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For many of us, heading to the gym is the last thing on our mind when on our period. But, did you know exercising during menstruation could have its benefits? Personal trainer and women’s health specialist Hayley Madigan gives us the lowdown on getting active during your period and reveals the 5 things you should consider.


“As women, we go through many hormonal changes every single day. Typically, a normal menstrual cycle is anywhere form 24-32 days, with 28 days being the assumed average. Day 1 is considered as the first day of your period - during this time, we may face different physiological and psychological struggles especially when it comes to training and dieting. Here’s the 5 things you should know about exercising during your period.


1) Exercising during your period can decrease PMS

Exercising on your period has been shown to decrease PMS symptoms. It is common for women to experience painful cramps on the first few days of her period, along with bloating, mood swings, depression and low energy levels. Light exercise, in the form of low intensity training, can help alleviate some of these symptoms. It is important to remember that exercising will give you a natural endorphin high which can elevate your mood and make you feel better.


2) You may need to change how your train


Because Oestrogen starts at a low level from Day 1, it isn’t advised to do very high intense training or attempt to lift as heavy as you usually can during these first few days. Oestrogen is a natural anti-inflammatory (which means it can reduce DOMS) and helps with muscular remoulding (increased muscle growth) so, when oestrogen is on the rise (typically from around day 7) and then at its highest during ovulation, (when a slight surge of testosterone occurs) this is the time to aim heavy and weight train.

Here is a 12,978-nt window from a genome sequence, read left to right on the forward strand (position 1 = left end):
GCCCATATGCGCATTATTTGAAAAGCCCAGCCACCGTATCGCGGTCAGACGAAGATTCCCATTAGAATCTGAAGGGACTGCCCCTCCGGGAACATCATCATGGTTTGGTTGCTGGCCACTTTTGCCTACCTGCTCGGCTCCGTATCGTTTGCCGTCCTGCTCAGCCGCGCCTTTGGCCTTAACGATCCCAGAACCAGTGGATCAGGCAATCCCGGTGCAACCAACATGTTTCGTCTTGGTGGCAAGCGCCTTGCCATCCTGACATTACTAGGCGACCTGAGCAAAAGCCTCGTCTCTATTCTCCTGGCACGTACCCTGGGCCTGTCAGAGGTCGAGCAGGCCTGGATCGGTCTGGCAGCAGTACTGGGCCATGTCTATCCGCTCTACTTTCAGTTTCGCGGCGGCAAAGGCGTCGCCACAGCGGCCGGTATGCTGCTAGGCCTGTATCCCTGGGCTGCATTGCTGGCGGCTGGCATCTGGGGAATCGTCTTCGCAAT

Depending on your PMS symptoms you may want to change the way you train. Yoga, Pilates and even mediation is ideal for the first few days when we may experience painful cramps and bloating. Light walking or low intense cardio is also beneficial during this time. However, if you’re not experiencing any discomfort or pain, then feel free to continue with your regular exercise regime. Being mindful of your body and remembering it’s okay to not go ‘all out’ in every single session is an important element to remember. Be kind to your body!


3) Don’t put too much pressure on yourself


Try not to stress about not following your usual routine. If you follow a training programme from a coach or have a personal trainer, make sure they are aware of your cycle and don’t ever feel embarrassed to let them know you are on your period. Simply showing up to the gym (if you feel like it) and trying the best you can is all that should ever be asked of you. Don’t put pressure on yourself to train as hard as you can or to increase your weights during this time. The small wins, like going for a walk or doing what you can in the gym, are what you should be celebrating.


4) Avoid HIIT training


Ideally, HIIT training should be avoided or limited where possible until oestrogen is back up on the rise (around day 7). This is because HIIT training is metabolically stressful and requires a longer period of recovery for the body to fully recover. Due to oestrogen’s anti-inflammatory properties, it makes more sense to plan your harder HIIT sessions when oestrogen is high.


5) Listen to your body


Most importantly, listen to your body! Don’t feel like training? Then, don’t! But remember, often the release of endorphins after getting the body moving can easily combat low moods and can help put you in a better mind frame, allowing you to change your mind set for the duration of the day.

Remember, every female has a different hormonal profile and is different in the way she experiences PMS symptoms. What works for one of us may not work for others and as long as you listen to your body, limit the pressure you place on yourself around this time and try different forms of exercise when and where you can, you will find what works for you.”


Need more advice on training during your period? Hayley’s your woman! Head over to her Instagram now for more inspirational posts and fitness tips and tricks.